The concept of the tight extension of a metric space was introduced and studied by Dress. It is known that Dress theory is equivalent to the theory of the injective hull of a metric space independently discussed by Isbell some years earlier. Dress showed in particular that for a metric space the tight extension is maximal among the tight extensions of . In a previous work with P. Haihambo and H.-P. Künzi, we constructed the tight extension of a -quasi-metric space. In this paper, we continue these investigations by presenting a similar construction in the category of -metric spaces and nonexpansive maps.

1. Introduction

In [1] a concept of tight extension that is appropriate in the category of -quasi-metric spaces and nonexpansive maps was studied. In particular such an extension was constructed and it was shown that this extension is maximal among the tight extensions.

In this paper we will show how the studies of [1] can be modified in order to obtain a theory that is appropriate for -metric spaces. By UQP-metric space in the following, we mean -ultra-quasi-metric spaces. Even though our studies follow essentially [1, 2], we found it imperative to work out every detail of this theory in this paper.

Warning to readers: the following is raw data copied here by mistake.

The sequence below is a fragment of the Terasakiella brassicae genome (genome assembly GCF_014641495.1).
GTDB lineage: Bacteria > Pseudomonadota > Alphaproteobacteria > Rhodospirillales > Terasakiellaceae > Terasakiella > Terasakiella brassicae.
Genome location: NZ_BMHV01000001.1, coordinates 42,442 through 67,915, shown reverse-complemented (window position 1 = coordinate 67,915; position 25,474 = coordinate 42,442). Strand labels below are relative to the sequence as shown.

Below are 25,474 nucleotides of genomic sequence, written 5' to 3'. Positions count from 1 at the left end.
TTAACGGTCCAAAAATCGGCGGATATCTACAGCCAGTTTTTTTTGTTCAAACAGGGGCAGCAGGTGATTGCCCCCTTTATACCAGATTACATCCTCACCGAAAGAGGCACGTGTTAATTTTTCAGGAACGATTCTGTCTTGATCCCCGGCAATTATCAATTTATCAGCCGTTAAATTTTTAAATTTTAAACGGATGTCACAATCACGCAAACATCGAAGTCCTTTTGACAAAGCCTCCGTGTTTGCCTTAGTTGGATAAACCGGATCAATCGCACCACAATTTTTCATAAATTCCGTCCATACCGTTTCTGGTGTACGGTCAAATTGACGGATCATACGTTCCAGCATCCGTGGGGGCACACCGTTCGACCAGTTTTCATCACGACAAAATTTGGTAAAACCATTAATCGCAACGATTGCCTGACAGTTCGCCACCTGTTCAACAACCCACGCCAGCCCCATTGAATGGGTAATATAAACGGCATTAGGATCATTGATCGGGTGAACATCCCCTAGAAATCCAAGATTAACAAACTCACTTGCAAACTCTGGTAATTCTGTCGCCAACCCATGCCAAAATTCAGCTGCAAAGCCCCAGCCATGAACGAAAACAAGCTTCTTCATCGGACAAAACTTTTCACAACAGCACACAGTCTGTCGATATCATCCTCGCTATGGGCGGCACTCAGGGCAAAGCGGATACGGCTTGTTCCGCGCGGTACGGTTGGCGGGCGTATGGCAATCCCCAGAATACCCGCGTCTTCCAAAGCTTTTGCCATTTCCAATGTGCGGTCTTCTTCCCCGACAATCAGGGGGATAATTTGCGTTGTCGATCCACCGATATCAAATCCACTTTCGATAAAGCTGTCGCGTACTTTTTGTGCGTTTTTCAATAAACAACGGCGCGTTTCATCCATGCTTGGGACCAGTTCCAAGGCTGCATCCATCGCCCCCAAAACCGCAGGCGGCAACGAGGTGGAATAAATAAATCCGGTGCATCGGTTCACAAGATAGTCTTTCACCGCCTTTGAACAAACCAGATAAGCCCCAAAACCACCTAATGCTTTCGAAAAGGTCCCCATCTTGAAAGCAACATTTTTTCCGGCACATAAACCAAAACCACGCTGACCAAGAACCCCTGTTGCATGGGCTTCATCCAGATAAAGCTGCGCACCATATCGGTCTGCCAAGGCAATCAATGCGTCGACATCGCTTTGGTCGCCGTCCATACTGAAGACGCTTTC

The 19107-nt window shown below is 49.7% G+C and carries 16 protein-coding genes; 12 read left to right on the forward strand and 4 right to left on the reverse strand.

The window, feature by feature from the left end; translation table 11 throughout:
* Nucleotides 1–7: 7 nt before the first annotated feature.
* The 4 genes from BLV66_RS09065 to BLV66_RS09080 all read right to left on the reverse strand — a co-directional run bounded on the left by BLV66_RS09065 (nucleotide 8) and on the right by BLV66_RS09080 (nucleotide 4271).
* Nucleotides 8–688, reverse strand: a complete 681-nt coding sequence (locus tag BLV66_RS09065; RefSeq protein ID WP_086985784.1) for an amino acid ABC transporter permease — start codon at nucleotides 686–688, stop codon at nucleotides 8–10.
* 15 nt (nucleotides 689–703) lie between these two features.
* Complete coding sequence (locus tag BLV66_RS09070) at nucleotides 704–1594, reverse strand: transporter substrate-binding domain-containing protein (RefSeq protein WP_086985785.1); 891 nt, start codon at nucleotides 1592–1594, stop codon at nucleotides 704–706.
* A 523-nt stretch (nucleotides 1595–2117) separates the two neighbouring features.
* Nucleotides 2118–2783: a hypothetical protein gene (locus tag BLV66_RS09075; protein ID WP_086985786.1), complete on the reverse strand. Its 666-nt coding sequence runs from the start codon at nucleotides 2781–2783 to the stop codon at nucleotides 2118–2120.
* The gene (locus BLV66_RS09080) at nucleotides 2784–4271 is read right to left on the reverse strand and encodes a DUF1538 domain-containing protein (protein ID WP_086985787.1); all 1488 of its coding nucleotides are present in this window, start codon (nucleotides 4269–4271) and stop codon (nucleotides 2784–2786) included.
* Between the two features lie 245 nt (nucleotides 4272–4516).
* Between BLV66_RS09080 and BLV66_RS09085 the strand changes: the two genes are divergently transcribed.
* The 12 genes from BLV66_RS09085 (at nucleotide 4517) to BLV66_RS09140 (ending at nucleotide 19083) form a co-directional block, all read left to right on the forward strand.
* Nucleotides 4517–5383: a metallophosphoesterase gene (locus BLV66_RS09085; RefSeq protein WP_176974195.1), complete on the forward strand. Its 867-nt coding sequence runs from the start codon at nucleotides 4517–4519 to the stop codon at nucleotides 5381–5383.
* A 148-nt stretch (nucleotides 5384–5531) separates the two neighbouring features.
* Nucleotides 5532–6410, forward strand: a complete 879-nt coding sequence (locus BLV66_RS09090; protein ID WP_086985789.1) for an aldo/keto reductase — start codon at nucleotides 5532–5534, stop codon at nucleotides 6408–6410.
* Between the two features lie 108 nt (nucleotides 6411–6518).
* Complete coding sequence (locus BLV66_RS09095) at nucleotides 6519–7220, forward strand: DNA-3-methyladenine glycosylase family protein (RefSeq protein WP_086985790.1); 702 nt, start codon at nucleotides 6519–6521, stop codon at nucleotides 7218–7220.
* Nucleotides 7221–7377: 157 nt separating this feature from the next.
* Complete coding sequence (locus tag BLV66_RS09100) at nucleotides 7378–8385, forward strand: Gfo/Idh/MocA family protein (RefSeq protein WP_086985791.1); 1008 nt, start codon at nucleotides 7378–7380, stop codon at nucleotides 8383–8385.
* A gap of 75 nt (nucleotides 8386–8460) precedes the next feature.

We will show that every -metric space has a -tight extension which is maximal amongst the -tight extensions of . This agrees with the result we have for -quasi-metric spaces (check [1]).

2. Preliminaries

We mention that the ultra-quasi-pseudometric spaces should not be confused with the quasi-ultrametrics as they are discussed in the theory of dissimilarities (check, e.g., [3]).

Definition 1 (compare [4, page 2]). Let be a set and let be a mapping into the set of nonnegative reals. Then is an ultra-quasi-pseudometric or, for short, a uqp-metric on on if for all , whenever .We remark here that the conjugate of where whenever is also -metric on .